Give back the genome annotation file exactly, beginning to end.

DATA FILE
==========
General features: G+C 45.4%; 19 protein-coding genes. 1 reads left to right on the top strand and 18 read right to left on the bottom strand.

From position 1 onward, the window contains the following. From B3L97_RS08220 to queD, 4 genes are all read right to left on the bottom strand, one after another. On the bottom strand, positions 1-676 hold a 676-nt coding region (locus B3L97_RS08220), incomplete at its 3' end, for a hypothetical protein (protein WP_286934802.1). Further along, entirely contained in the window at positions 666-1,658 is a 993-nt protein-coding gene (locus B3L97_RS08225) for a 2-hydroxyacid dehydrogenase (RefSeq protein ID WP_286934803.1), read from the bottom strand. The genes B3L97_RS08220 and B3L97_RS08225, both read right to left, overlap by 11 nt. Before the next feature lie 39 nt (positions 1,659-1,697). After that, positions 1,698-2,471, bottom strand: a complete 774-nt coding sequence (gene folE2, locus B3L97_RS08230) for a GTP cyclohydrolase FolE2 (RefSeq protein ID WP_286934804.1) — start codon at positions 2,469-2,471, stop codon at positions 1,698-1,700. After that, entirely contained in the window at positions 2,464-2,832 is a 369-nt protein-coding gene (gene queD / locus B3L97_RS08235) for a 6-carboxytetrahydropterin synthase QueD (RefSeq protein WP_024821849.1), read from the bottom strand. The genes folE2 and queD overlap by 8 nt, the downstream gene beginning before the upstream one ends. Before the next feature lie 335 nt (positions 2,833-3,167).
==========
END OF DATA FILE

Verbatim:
General features: G+C 45.4%; 19 protein-coding genes. 1 reads left to right on the top strand and 18 read right to left on the bottom strand.

From position 1 onward, the window contains the following. From B3L97_RS08220 to queD, 4 genes are all read right to left on the bottom strand, one after another. On the bottom strand, positions 1-676 hold a 676-nt coding region (locus B3L97_RS08220), incomplete at its 3' end, for a hypothetical protein (protein WP_286934802.1). Further along, entirely contained in the window at positions 666-1,658 is a 993-nt protein-coding gene (locus B3L97_RS08225) for a 2-hydroxyacid dehydrogenase (RefSeq protein ID WP_286934803.1), read from the bottom strand. The genes B3L97_RS08220 and B3L97_RS08225, both read right to left, overlap by 11 nt. Before the next feature lie 39 nt (positions 1,659-1,697). After that, positions 1,698-2,471, bottom strand: a complete 774-nt coding sequence (gene folE2, locus B3L97_RS08230) for a GTP cyclohydrolase FolE2 (RefSeq protein ID WP_286934804.1) — start codon at positions 2,469-2,471, stop codon at positions 1,698-1,700. After that, entirely contained in the window at positions 2,464-2,832 is a 369-nt protein-coding gene (gene queD / locus B3L97_RS08235) for a 6-carboxytetrahydropterin synthase QueD (RefSeq protein WP_024821849.1), read from the bottom strand. The genes folE2 and queD overlap by 8 nt, the downstream gene beginning before the upstream one ends. Before the next feature lie 335 nt (positions 2,833-3,167).